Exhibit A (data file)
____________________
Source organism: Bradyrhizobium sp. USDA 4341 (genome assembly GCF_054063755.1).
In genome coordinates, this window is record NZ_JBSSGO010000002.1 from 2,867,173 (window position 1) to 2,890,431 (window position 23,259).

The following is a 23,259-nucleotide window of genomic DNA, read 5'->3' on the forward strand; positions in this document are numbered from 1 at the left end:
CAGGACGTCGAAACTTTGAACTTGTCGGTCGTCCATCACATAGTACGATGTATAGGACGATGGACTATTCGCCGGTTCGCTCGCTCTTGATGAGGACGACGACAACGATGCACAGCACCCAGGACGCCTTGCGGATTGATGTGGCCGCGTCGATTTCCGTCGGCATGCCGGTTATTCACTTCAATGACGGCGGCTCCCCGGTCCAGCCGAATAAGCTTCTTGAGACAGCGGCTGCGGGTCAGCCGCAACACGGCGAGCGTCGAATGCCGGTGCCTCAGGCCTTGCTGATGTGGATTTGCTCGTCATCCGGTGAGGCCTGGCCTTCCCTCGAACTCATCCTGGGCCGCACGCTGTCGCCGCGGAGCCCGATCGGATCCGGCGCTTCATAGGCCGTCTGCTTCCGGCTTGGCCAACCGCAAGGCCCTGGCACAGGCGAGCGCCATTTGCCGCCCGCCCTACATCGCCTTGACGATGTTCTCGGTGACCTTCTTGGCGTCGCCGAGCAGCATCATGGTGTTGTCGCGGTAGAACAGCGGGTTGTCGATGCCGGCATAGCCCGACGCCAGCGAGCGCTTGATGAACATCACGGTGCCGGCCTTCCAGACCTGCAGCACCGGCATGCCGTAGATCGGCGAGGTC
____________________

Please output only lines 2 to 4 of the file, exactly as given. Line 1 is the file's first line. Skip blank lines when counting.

In genome coordinates, this window is record NZ_JBSSGO010000002.1 from 2,867,173 (window position 1) to 2,890,431 (window position 23,259).

The following is a 23,259-nucleotide window of genomic DNA, read 5'->3' on the forward strand; positions in this document are numbered from 1 at the left end:
CAGGACGTCGAAACTTTGAACTTGTCGGTCGTCCATCACATAGTACGATGTATAGGACGATGGACTATTCGCCGGTTCGCTCGCTCTTGATGAGGACGACGACAACGATGCACAGCACCCAGGACGCCTTGCGGATTGATGTGGCCGCGTCGATTTCCGTCGGCATGCCGGTTATTCACTTCAATGACGGCGGCTCCCCGGTCCAGCCGAATAAGCTTCTTGAGACAGCGGCTGCGGGTCAGCCGCAACACGGCGAGCGTCGAATGCCGGTGCCTCAGGCCTTGCTGATGTGGATTTGCTCGTCATCCGGTGAGGCCTGGCCTTCCCTCGAACTCATCCTGGGCCGCACGCTGTCGCCGCGGAGCCCGATCGGATCCGGCGCTTCATAGGCCGTCTGCTTCCGGCTTGGCCAACCGCAAGGCCCTGGCACAGGCGAGCGCCATTTGCCGCCCGCCCTACATCGCCTTGACGATGTTCTCGGTGACCTTCTTGGCGTCGCCGAGCAGCATCATGGTGTTGTCGCGGTAGAACAGCGGGTTGTCGATGCCGGCATAGCCCGACGCCAGCGAGCGCTTGATGAACATCACGGTGCCGGCCTTCCAGACCTGCAGCACCGGCATGCCGTAGATCGGCGAGGTC